Vancouver medalist Robertson announces retirement
Following two frustrating years of headaches and health setbacks, Olympic silver medalist Mike Robertson is trading in his dreams for long-term health.
Robertson tried three times over the past two seasons to return to World Cup form, but was unsuccessful. On Tuesday (May 29), he decided to call it a career and announced his retirement.
“I’ve definitely been thinking about this for a long time. The decision was made for me because of the concussions,” Robertson said.
Raised in Canmore, Robertson became a household name across the country in 2010 after winning a snowboard cross silver medal at the 2010 Vancouver Whistler Winter Olympics. He had 30 World Cup starts over his five-year career and at 25, was the youngest Canadian racer on the national team at the time of his Olympic silver medal win. Although he had back-to-back World Cup podium performances in 2009, he was a long shot to reach the final, but surprised everyone with his performance.
He had planned to refocus and target the 2014 Sochi games, however, he suffered a major concussion the summer after the Olympics while training overseas. He missed the 2011 and 2012 seasons, and developed concussion symptoms each time he tried to return to action. Robertson believes it was the third concussion of his career. The condition was so bad, he could do little more than sit in his basement for two-and-a-half months. However, he slowly returned to the snow and planned to make a full recovery.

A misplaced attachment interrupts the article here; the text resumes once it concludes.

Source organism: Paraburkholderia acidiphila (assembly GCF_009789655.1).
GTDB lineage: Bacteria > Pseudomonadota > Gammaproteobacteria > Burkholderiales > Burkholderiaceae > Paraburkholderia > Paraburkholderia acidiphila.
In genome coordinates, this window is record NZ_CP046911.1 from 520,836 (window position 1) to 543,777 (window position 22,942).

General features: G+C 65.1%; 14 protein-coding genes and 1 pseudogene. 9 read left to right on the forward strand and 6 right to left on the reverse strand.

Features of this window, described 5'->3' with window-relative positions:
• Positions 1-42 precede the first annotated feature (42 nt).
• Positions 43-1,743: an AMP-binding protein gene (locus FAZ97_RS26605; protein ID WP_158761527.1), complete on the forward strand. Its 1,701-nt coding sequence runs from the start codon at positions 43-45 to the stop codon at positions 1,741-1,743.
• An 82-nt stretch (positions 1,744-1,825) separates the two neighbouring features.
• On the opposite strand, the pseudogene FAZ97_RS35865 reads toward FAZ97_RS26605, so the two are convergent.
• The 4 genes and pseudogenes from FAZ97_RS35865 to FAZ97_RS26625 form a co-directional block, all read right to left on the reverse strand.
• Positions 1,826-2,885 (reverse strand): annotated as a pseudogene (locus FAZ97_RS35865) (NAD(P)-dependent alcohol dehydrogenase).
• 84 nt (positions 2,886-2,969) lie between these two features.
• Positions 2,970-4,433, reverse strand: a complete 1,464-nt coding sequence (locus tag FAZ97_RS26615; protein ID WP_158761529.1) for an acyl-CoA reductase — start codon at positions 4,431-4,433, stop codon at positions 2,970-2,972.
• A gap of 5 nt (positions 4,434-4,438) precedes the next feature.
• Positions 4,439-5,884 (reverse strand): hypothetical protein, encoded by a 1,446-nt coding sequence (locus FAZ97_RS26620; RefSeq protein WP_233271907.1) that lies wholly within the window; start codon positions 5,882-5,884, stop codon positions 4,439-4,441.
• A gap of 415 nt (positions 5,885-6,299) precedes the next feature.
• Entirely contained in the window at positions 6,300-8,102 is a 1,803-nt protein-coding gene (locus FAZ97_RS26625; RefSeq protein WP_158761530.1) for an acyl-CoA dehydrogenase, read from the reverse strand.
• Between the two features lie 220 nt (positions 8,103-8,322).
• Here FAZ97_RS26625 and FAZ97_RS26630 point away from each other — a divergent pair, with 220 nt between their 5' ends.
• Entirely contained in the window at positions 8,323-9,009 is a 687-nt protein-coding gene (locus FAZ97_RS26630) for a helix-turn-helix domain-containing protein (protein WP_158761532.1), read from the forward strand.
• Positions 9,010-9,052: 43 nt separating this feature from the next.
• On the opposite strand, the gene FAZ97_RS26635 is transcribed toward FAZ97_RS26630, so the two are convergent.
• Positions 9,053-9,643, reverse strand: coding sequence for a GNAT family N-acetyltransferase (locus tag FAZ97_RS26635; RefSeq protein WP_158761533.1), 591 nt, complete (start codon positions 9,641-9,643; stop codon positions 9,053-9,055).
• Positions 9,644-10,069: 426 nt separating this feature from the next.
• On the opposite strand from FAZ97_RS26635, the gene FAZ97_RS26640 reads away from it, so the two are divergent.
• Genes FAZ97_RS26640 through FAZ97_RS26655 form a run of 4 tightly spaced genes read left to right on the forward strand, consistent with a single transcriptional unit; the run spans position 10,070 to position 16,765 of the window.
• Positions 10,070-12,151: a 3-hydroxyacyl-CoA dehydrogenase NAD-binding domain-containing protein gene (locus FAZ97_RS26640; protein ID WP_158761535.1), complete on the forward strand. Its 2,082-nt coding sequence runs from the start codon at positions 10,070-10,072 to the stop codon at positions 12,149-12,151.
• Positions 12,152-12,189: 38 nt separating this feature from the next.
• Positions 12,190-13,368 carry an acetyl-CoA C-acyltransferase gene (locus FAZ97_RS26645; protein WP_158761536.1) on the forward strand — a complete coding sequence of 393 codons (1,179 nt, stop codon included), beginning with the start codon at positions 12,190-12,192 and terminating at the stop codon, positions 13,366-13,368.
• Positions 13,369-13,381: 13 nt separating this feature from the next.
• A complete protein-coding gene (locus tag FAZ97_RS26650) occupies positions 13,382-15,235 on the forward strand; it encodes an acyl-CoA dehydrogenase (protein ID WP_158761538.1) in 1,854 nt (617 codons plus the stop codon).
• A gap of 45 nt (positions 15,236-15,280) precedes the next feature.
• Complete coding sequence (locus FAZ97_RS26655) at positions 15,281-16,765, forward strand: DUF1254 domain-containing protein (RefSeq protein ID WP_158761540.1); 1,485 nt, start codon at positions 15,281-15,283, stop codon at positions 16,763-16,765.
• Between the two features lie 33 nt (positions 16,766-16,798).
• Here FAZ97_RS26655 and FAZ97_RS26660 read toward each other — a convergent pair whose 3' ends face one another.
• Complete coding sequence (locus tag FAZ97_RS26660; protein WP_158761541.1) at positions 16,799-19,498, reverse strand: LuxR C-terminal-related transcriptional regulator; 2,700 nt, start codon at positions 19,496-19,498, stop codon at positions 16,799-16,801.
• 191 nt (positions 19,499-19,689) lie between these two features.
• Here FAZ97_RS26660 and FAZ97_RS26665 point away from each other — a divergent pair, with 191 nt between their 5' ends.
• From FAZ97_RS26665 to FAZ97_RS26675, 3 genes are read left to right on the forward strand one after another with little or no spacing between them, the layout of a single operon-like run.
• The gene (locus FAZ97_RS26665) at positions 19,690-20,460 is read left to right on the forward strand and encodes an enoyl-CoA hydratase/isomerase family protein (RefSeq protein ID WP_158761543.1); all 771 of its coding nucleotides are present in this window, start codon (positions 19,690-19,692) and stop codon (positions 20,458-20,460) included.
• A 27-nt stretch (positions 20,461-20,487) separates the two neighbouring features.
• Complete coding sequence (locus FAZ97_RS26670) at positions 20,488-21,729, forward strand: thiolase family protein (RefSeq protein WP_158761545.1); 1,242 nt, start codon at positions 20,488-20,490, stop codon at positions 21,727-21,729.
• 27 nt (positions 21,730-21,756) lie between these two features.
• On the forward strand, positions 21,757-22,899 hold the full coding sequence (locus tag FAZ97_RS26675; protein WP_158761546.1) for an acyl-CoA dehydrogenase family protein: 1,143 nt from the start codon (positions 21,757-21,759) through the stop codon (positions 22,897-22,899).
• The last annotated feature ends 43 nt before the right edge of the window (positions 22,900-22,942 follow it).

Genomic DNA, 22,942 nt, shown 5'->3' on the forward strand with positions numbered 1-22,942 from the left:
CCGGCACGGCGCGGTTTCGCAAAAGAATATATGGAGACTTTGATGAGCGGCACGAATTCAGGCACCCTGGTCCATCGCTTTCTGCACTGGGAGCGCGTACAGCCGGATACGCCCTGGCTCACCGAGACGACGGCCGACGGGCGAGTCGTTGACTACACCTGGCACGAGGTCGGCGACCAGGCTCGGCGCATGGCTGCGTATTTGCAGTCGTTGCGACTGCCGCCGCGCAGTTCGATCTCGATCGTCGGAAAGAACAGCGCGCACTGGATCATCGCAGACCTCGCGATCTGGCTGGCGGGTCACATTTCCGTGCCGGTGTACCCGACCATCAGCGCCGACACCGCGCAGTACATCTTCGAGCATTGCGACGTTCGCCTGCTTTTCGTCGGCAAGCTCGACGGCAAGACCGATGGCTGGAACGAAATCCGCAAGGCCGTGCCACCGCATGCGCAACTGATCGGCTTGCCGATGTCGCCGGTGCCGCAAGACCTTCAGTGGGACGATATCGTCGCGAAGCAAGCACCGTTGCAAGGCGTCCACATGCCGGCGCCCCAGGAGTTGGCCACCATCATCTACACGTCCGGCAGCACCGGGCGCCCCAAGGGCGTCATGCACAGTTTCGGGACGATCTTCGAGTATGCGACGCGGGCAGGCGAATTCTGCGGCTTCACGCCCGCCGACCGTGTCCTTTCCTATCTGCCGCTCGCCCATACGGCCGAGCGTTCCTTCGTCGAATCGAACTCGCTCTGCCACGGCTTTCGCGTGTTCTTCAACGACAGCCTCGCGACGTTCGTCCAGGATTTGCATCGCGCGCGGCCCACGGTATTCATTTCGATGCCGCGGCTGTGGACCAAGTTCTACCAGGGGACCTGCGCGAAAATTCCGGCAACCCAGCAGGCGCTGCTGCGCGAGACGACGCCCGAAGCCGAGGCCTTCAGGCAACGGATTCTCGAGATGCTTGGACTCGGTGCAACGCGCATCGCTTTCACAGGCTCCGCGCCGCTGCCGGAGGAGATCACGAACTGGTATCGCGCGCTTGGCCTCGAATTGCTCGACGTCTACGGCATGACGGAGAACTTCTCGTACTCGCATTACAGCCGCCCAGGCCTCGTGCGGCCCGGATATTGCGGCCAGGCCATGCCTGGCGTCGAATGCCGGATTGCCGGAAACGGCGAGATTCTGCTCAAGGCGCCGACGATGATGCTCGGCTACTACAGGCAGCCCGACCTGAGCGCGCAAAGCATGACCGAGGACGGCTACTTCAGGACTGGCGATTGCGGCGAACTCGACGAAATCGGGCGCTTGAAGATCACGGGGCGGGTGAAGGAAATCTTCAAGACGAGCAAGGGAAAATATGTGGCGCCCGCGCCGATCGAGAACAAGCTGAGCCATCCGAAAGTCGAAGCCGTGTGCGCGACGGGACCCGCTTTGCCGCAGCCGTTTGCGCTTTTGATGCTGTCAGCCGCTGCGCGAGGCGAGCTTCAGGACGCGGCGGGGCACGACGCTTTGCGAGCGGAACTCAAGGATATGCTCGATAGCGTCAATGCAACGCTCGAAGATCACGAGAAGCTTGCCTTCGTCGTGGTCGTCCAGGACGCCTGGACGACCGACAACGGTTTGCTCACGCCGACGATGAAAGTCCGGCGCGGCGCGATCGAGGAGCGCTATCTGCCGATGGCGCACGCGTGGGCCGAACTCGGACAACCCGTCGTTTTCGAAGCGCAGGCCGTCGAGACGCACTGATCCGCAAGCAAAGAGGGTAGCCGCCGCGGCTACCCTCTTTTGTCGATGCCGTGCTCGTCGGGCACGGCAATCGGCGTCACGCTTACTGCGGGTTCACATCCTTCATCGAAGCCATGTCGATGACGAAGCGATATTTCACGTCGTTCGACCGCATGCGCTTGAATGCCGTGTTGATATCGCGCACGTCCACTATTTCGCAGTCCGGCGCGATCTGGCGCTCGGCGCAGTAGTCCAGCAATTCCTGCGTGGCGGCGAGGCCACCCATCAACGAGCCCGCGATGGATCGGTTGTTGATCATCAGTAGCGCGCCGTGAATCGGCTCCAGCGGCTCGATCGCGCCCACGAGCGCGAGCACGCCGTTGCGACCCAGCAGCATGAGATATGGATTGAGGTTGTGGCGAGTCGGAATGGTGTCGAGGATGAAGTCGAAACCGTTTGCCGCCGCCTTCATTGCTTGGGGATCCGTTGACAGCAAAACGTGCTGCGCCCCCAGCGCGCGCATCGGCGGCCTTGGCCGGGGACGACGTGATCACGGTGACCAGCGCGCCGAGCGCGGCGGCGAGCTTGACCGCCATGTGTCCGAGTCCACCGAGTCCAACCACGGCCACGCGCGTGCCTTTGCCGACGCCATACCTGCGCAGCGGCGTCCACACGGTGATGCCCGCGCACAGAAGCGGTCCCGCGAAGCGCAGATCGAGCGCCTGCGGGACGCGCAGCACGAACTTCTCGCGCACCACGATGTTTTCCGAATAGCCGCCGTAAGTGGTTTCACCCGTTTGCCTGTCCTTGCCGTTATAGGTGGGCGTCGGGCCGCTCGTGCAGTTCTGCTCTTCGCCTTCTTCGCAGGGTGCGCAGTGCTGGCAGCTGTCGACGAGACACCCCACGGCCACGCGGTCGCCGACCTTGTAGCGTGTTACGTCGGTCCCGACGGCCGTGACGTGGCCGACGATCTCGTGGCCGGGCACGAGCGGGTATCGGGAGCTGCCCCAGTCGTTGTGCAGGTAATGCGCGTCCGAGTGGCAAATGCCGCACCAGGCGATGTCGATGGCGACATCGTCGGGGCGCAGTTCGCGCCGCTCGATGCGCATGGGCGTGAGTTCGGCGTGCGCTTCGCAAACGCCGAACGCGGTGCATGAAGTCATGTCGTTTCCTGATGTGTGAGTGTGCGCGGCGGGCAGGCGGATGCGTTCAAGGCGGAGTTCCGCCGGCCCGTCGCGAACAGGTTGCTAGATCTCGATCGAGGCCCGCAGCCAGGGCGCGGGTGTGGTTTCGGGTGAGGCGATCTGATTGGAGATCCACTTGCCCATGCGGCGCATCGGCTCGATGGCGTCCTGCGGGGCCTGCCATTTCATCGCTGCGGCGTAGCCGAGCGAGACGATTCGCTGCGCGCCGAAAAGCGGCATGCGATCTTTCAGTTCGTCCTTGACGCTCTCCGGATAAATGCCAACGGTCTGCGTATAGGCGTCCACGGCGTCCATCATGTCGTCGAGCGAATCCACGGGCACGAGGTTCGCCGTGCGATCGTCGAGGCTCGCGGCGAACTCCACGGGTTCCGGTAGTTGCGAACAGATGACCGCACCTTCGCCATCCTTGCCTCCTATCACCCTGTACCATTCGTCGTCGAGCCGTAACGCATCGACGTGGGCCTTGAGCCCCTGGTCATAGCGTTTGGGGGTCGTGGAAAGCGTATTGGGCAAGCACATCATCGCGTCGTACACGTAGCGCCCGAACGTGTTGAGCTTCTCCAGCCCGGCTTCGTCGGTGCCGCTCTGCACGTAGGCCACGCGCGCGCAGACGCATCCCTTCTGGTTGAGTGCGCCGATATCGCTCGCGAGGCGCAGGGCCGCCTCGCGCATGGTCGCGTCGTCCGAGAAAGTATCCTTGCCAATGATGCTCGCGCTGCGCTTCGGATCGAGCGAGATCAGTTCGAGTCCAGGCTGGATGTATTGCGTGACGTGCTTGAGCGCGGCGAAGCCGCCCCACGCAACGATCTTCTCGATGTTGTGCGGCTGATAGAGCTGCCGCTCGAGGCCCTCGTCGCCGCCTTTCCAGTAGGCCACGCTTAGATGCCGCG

Last season, he coached the Evolve ski and snowboard team with his brother and spent much of the winter on snow at Lake Louise, but struggled to regain his old form and didn’t compete. He still suffers from concussion symptoms today.
“My long-term health is more important than those (Olympic) goals,” Robertson said. “It was too much of a risk to continue. I had to re-evaluate what I was doing, but 2014 is not in the cards. I’m on to greener pastures.”
Despite the fact his career was cut short, Robertson said he has lots of good memories.
“I’m happy with the life I’ve led for the last 10 years. It was pretty awesome. From a competitive standpoint, the Olympics was the biggest take-home one-day event. All my friends and family were there and it was in Canada, so that was special,” Robertson said.
He credits Canmore for supporting him throughout his career and his coaches and family for helping him along the way.
“The most important people were my parents. They supported me and really let me follow my dreams. My brother was always there coaching me, and Mark Ballard also helped me along the way. Also, my teammates with the national team always pushed me,” Robertson said.
He’s taking a month off to climb and mountain bike around the United States with his girlfriend and is weighing his next career move.
“I’m thinking about what to do. I’d like to become a backcountry snowboard guide and I’ll need to find a summer job when I get back in July.”
Canada Snowboard also announced Francois Boivin of Jonquiere, Que. and Dan Csokonay of Canmore have also retired.
Robertson hopes the community will continue to support snowboard cross racers in the future.
“In Canmore, everyone gets behind their athletes. I hope that carries on and we’ll see next winter how the new athletes do.”
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